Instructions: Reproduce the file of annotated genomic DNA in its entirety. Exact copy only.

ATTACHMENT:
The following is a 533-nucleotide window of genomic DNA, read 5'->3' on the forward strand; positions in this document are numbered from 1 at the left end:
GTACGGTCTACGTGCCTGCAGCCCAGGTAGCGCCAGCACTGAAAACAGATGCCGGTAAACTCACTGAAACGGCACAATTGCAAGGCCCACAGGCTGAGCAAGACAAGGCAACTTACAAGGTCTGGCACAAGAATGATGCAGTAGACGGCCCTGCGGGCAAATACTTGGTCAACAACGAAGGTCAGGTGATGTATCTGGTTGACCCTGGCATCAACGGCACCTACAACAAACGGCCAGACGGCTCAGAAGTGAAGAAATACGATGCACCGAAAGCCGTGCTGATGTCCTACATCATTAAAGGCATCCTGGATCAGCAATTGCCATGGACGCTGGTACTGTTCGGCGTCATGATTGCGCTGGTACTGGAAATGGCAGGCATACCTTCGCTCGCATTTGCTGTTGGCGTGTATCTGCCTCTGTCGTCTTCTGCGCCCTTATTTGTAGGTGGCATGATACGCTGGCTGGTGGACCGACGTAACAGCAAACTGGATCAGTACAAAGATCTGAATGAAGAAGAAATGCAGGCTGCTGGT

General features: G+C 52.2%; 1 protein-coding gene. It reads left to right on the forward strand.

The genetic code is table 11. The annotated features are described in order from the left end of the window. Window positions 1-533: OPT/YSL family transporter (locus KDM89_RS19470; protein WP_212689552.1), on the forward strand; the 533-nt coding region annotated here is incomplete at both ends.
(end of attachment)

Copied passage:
The following is a 533-nucleotide window of genomic DNA, read 5'->3' on the forward strand; positions in this document are numbered from 1 at the left end:
GTACGGTCTACGTGCCTGCAGCCCAGGTAGCGCCAGCACTGAAAACAGATGCCGGTAAACTCACTGAAACGGCACAATTGCAAGGCCCACAGGCTGAGCAAGACAAGGCAACTTACAAGGTCTGGCACAAGAATGATGCAGTAGACGGCCCTGCGGGCAAATACTTGGTCAACAACGAAGGTCAGGTGATGTATCTGGTTGACCCTGGCATCAACGGCACCTACAACAAACGGCCAGACGGCTCAGAAGTGAAGAAATACGATGCACCGAAAGCCGTGCTGATGTCCTACATCATTAAAGGCATCCTGGATCAGCAATTGCCATGGACGCTGGTACTGTTCGGCGTCATGATTGCGCTGGTACTGGAAATGGCAGGCATACCTTCGCTCGCATTTGCTGTTGGCGTGTATCTGCCTCTGTCGTCTTCTGCGCCCTTATTTGTAGGTGGCATGATACGCTGGCTGGTGGACCGACGTAACAGCAAACTGGATCAGTACAAAGATCTGAATGAAGAAGAAATGCAGGCTGCTGGT

General features: G+C 52.2%; 1 protein-coding gene. It reads left to right on the forward strand.

The genetic code is table 11. The annotated features are described in order from the left end of the window. Window positions 1-533: OPT/YSL family transporter (locus KDM89_RS19470; protein WP_212689552.1), on the forward strand; the 533-nt coding region annotated here is incomplete at both ends.